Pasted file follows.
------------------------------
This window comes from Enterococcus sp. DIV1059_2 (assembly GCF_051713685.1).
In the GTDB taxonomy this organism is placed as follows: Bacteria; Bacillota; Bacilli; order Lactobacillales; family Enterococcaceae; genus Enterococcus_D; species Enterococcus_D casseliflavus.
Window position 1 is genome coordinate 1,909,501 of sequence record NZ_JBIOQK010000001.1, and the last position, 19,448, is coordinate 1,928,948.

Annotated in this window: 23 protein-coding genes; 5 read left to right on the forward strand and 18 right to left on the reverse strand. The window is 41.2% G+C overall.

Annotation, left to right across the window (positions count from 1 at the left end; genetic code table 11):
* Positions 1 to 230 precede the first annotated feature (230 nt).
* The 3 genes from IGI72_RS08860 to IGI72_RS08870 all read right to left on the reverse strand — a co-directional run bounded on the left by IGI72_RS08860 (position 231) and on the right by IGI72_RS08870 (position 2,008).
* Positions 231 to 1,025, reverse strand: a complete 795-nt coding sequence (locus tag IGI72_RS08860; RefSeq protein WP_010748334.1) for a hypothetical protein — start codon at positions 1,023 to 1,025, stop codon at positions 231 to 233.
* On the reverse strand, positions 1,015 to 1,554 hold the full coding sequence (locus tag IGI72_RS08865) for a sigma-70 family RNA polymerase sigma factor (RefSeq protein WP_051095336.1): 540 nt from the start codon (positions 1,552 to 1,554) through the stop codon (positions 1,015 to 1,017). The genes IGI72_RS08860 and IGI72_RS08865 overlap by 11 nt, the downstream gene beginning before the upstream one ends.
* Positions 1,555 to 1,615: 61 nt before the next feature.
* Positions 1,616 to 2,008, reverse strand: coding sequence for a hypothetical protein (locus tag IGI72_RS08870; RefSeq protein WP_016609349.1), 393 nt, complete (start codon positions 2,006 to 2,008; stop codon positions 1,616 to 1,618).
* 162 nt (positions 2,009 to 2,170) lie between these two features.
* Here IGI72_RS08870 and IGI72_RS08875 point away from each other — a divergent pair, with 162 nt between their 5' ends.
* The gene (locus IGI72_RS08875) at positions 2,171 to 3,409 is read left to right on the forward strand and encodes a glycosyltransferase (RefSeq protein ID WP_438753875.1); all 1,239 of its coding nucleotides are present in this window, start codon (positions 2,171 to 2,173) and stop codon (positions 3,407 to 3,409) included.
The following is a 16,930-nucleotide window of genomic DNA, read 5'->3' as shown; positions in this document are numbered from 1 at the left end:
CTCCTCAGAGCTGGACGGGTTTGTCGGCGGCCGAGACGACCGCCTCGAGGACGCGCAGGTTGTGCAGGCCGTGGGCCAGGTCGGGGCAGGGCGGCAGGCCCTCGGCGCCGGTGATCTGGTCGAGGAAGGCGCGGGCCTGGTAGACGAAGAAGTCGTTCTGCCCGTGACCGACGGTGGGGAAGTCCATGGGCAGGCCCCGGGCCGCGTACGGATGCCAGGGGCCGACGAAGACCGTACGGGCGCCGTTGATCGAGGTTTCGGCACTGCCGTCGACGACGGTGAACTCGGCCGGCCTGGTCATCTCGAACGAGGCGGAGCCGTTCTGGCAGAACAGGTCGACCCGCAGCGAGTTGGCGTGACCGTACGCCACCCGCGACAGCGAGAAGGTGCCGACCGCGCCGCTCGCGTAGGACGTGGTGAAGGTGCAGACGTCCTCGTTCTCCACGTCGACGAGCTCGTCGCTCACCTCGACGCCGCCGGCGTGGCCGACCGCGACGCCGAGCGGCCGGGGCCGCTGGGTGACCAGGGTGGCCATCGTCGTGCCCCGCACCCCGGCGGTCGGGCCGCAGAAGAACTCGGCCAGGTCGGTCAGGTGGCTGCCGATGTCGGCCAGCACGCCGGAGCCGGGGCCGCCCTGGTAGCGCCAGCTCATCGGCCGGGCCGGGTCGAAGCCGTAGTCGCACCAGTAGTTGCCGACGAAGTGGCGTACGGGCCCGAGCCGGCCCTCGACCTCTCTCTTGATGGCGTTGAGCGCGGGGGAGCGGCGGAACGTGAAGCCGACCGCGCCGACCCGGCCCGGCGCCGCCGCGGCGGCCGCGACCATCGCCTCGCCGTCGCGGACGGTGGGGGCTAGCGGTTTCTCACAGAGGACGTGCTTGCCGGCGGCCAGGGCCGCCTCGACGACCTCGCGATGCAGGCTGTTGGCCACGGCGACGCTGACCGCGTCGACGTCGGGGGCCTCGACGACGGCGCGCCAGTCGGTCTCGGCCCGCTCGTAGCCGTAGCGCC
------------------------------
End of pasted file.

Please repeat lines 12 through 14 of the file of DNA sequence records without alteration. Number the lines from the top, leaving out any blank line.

* 162 nt (positions 2,009 to 2,170) lie between these two features.
* Here IGI72_RS08870 and IGI72_RS08875 point away from each other — a divergent pair, with 162 nt between their 5' ends.
* The gene (locus IGI72_RS08875) at positions 2,171 to 3,409 is read left to right on the forward strand and encodes a glycosyltransferase (RefSeq protein ID WP_438753875.1); all 1,239 of its coding nucleotides are present in this window, start codon (positions 2,171 to 2,173) and stop codon (positions 3,407 to 3,409) included.